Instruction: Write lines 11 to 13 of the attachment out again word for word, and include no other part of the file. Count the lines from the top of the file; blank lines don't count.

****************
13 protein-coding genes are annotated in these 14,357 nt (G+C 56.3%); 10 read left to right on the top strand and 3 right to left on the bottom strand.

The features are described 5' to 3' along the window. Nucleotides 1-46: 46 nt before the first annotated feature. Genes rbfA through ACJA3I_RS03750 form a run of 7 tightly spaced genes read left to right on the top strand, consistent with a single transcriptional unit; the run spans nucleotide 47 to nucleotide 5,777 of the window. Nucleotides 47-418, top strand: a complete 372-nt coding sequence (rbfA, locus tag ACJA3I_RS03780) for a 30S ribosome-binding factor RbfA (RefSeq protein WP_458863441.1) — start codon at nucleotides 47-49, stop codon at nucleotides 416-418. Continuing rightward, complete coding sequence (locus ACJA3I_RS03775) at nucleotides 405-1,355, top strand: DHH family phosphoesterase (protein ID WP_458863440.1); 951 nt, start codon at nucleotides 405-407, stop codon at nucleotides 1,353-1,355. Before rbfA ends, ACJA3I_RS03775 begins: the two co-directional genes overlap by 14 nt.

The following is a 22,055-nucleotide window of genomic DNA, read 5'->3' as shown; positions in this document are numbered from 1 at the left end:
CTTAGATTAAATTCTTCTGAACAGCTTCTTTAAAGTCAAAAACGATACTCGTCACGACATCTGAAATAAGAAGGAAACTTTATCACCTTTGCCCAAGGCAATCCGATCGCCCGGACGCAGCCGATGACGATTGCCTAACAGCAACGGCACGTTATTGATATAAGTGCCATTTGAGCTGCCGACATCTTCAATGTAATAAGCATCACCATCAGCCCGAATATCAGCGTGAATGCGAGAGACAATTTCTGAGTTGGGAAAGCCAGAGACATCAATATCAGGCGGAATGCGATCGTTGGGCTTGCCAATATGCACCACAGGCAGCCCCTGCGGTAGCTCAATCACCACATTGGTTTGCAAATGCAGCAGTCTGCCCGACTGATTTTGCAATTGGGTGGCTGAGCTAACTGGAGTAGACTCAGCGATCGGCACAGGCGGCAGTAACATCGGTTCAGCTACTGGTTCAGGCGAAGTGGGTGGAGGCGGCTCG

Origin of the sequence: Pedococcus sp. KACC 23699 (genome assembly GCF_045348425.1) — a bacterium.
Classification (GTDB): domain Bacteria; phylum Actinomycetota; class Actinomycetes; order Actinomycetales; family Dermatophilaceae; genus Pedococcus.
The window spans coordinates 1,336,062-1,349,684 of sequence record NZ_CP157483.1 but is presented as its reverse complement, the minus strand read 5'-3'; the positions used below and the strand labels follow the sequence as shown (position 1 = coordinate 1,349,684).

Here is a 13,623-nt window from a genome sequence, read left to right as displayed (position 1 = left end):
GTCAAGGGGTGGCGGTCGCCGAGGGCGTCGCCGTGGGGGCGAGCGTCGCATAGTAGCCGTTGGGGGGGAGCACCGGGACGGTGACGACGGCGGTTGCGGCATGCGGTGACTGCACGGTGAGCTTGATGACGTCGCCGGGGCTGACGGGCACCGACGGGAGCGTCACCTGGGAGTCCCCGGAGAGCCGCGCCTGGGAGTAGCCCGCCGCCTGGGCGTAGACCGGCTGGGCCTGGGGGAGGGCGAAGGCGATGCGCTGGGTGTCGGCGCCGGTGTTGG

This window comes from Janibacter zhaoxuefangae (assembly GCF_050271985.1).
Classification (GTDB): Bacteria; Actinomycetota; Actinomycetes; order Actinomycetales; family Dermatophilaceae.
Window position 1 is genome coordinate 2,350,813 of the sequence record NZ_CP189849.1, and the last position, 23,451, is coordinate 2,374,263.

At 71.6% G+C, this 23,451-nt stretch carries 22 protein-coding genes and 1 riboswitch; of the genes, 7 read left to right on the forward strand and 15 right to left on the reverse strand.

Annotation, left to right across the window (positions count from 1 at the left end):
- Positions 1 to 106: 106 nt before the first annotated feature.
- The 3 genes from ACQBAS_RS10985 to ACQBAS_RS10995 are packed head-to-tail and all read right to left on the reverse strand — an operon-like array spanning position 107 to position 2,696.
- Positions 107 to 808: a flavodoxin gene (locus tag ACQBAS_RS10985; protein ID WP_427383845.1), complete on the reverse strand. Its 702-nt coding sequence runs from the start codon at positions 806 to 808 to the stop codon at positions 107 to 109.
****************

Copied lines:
Classification (GTDB): Bacteria; Actinomycetota; Actinomycetes; order Actinomycetales; family Dermatophilaceae.
Window position 1 is genome coordinate 2,350,813 of the sequence record NZ_CP189849.1, and the last position, 23,451, is coordinate 2,374,263.

At 71.6% G+C, this 23,451-nt stretch carries 22 protein-coding genes and 1 riboswitch; of the genes, 7 read left to right on the forward strand and 15 right to left on the reverse strand.